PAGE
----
Sheffield Hallam helps local authorities to broaden reach of Family Hubs

19th December 2022

New research from Sheffield Hallam University, commissioned by the Department for Education (DfE), has helped to identify barriers some families are experiencing in accessing Family Hub services.

Family Hubs are a single point of contact to support families with children up to the age of 19, or up to 25 for those with special educational needs or disabilities. They bring together services to improve access and deliver an integrated local offer across health, early years, education, and family support. 


The research, which looked at existing family hub models in Sheffield, Durham, Wakefield and Wolverhampton, is part of a programme of research funded by the DfE to improve uptake of Family Hub services by under-served communities.   


Psychologists from Sheffield Hallam used behavioural science to inform the effective implementation of Family Hubs and improve access to support for families.      


They found that one of the main barriers to accessing services was lack of knowledge, some families did not know that Family Hubs existed, what services they could access and that they are free.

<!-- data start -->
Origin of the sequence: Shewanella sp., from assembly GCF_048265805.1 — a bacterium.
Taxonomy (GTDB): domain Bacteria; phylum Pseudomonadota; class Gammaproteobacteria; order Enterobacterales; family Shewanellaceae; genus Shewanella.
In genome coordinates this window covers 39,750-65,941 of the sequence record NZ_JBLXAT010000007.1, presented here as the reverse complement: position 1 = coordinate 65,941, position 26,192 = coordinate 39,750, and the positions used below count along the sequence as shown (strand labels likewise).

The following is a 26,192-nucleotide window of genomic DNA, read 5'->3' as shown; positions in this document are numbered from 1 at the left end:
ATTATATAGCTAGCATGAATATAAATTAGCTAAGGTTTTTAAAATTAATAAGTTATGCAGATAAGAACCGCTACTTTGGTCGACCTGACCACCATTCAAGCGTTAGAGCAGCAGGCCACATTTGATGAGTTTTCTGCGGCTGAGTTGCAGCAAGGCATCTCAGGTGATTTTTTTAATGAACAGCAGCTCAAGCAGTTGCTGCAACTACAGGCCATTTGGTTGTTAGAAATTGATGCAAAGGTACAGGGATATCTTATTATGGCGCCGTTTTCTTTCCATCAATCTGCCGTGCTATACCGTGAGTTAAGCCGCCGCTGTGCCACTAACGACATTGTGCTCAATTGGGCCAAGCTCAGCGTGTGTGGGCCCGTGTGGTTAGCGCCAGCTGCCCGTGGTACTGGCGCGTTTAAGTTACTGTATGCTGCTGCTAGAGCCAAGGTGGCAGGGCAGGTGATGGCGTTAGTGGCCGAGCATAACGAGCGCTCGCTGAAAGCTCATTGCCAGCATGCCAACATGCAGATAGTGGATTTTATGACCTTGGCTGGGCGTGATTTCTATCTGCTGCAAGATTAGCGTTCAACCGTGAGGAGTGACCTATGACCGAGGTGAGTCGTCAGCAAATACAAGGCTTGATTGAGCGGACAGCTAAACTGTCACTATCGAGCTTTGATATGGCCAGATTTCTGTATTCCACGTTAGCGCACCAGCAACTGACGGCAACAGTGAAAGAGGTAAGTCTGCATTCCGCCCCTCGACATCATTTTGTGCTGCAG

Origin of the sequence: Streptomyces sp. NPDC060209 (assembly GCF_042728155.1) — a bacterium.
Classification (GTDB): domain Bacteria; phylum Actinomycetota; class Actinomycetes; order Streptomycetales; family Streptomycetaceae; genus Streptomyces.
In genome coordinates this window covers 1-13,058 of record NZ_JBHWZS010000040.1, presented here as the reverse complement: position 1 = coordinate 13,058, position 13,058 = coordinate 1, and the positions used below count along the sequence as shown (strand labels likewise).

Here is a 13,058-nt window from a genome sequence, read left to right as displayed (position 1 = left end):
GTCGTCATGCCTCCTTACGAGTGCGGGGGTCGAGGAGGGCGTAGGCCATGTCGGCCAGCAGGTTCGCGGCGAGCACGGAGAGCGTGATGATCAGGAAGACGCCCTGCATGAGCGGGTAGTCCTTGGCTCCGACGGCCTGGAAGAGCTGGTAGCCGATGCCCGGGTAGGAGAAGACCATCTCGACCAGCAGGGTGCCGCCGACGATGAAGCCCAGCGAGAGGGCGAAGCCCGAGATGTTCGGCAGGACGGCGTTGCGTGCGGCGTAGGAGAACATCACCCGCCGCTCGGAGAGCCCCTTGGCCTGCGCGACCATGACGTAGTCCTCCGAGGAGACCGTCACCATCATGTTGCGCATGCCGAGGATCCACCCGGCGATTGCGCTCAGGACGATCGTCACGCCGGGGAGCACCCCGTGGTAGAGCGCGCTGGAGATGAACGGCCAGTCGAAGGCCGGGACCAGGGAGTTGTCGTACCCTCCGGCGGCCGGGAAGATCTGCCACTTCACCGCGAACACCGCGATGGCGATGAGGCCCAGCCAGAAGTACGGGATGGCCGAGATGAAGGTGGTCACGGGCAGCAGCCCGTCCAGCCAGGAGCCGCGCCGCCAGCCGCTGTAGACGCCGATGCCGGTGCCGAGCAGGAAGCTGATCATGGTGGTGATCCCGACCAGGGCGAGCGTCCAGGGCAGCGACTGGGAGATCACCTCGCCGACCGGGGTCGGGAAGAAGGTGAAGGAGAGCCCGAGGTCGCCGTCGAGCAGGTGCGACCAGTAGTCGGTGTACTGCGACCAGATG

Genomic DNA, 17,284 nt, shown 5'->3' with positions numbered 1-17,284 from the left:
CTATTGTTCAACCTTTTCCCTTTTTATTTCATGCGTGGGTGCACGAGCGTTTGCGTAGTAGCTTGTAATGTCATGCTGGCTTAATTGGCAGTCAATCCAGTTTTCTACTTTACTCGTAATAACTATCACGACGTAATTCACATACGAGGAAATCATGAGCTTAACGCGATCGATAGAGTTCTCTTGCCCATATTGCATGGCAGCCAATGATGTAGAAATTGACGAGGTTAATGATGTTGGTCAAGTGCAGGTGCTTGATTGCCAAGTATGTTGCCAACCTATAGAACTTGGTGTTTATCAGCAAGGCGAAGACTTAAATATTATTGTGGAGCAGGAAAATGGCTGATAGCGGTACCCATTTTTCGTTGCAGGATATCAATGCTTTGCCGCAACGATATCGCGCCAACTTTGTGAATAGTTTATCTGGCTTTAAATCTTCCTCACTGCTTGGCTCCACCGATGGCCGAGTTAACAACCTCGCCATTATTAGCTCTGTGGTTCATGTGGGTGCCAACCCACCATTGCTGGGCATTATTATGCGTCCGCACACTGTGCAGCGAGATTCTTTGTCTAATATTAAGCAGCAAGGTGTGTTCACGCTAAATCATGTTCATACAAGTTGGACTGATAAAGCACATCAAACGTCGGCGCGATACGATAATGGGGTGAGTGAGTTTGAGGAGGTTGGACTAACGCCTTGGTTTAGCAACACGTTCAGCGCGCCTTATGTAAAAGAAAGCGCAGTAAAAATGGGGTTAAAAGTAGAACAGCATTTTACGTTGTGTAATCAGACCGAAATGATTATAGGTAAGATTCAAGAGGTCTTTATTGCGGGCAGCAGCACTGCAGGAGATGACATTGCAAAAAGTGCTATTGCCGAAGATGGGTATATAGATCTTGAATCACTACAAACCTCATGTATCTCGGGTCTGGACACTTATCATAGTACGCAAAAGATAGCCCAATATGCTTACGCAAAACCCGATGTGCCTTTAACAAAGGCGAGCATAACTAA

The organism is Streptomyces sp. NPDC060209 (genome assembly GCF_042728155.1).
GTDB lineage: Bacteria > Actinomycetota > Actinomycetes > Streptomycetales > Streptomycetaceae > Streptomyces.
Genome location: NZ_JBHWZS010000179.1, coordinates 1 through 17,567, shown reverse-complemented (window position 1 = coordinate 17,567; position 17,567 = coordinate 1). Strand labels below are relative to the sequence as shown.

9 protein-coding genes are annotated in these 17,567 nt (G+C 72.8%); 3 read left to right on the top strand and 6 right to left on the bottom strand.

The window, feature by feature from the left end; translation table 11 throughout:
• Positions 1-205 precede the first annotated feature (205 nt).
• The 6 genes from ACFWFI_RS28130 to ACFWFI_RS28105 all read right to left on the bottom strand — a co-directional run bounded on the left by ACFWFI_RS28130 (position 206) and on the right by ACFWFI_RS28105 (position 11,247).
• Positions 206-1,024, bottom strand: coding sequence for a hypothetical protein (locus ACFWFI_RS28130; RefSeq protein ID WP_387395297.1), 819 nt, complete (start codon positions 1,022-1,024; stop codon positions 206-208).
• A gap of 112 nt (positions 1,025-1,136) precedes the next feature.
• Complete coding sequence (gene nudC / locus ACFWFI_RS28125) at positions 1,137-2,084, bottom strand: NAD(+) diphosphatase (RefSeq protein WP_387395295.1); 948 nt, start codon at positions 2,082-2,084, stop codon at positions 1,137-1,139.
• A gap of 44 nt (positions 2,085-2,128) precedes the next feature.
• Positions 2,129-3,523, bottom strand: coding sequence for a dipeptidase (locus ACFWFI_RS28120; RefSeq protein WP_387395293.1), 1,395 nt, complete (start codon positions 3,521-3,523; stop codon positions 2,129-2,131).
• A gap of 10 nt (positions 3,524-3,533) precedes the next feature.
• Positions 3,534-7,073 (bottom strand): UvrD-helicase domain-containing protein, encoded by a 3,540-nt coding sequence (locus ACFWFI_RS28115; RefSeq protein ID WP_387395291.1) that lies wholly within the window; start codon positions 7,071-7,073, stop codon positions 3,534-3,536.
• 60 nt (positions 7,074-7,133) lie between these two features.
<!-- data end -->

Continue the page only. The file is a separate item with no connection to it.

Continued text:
Others lacked the confidence to ask about these services or were worried about the stigma and shame associated with accessing support.  


In some areas, the accessibility of the Hubs was a concern for families because of the cost of travel or work and time commitments.  


Dr Abigail Millings, from Sheffield Hallam University, said: “Positive family experiences are crucial for the development and well-being of children and young people, and the services offered by family hubs are there to help. But in our research, we’ve found that there are barriers to using these services.  


“We’ve helped local authorities to use the tools offered by behavioural science to broaden the reach of family hubs services to make sure that more people benefit, especially those in under-represented communities.” 


Findings from this research will feed into the development of a wider government programme which aims to develop family hubs in more than half of local authorities across England, with ‘Start for Life’ services at their core.   


The Family Hubs and Start for Life programme is being delivered jointly by DfE and the Department for Health and Social Care in 75 local authorities, and aims to increase accessibility, awareness and uptake of family hub services as well as improving the experience for families of navigating services.  


The DfE is also separately investing £12 million to transform services into family hubs in an additional 12 local authorities. 

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